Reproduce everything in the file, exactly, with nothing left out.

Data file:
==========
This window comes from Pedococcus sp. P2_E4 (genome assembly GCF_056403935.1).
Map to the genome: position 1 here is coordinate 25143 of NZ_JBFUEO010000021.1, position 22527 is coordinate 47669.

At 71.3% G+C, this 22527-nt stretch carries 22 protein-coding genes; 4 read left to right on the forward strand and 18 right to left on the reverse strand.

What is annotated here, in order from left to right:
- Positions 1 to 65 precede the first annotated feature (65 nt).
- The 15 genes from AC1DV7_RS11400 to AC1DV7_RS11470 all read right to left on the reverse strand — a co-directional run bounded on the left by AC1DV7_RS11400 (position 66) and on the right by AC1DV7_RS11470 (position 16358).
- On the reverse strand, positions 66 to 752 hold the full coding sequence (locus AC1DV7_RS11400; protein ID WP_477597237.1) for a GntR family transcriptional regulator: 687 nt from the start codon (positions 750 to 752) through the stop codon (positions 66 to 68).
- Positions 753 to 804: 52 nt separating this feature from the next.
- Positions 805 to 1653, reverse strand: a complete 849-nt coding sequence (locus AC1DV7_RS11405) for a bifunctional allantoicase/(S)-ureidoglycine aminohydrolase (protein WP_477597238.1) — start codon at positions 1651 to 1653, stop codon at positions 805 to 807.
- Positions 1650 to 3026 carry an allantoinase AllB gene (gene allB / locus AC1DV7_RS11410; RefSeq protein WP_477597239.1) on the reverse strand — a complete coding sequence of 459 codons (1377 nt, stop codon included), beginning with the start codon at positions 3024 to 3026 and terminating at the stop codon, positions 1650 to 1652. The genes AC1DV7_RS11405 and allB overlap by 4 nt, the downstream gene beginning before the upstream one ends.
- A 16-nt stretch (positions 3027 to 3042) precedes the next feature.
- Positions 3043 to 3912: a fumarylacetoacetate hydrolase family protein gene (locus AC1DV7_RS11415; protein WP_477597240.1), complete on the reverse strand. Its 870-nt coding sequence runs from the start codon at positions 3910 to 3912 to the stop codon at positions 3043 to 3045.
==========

This window comes from Pedococcus sp. P2_E4 (genome assembly GCF_056403935.1).
Map to the genome: position 1 here is coordinate 25143 of NZ_JBFUEO010000021.1, position 22527 is coordinate 47669.

At 71.3% G+C, this 22527-nt stretch carries 22 protein-coding genes; 4 read left to right on the forward strand and 18 right to left on the reverse strand.

What is annotated here, in order from left to right:
- Positions 1 to 65 precede the first annotated feature (65 nt).
- The 15 genes from AC1DV7_RS11400 to AC1DV7_RS11470 all read right to left on the reverse strand — a co-directional run bounded on the left by AC1DV7_RS11400 (position 66) and on the right by AC1DV7_RS11470 (position 16358).
- On the reverse strand, positions 66 to 752 hold the full coding sequence (locus AC1DV7_RS11400; protein ID WP_477597237.1) for a GntR family transcriptional regulator: 687 nt from the start codon (positions 750 to 752) through the stop codon (positions 66 to 68).
- Positions 753 to 804: 52 nt separating this feature from the next.
- Positions 805 to 1653, reverse strand: a complete 849-nt coding sequence (locus AC1DV7_RS11405) for a bifunctional allantoicase/(S)-ureidoglycine aminohydrolase (protein WP_477597238.1) — start codon at positions 1651 to 1653, stop codon at positions 805 to 807.
- Positions 1650 to 3026 carry an allantoinase AllB gene (gene allB / locus AC1DV7_RS11410; RefSeq protein WP_477597239.1) on the reverse strand — a complete coding sequence of 459 codons (1377 nt, stop codon included), beginning with the start codon at positions 3024 to 3026 and terminating at the stop codon, positions 1650 to 1652. The genes AC1DV7_RS11405 and allB overlap by 4 nt, the downstream gene beginning before the upstream one ends.
- A 16-nt stretch (positions 3027 to 3042) precedes the next feature.
- Positions 3043 to 3912: a fumarylacetoacetate hydrolase family protein gene (locus AC1DV7_RS11415; protein WP_477597240.1), complete on the reverse strand. Its 870-nt coding sequence runs from the start codon at positions 3910 to 3912 to the stop codon at positions 3043 to 3045.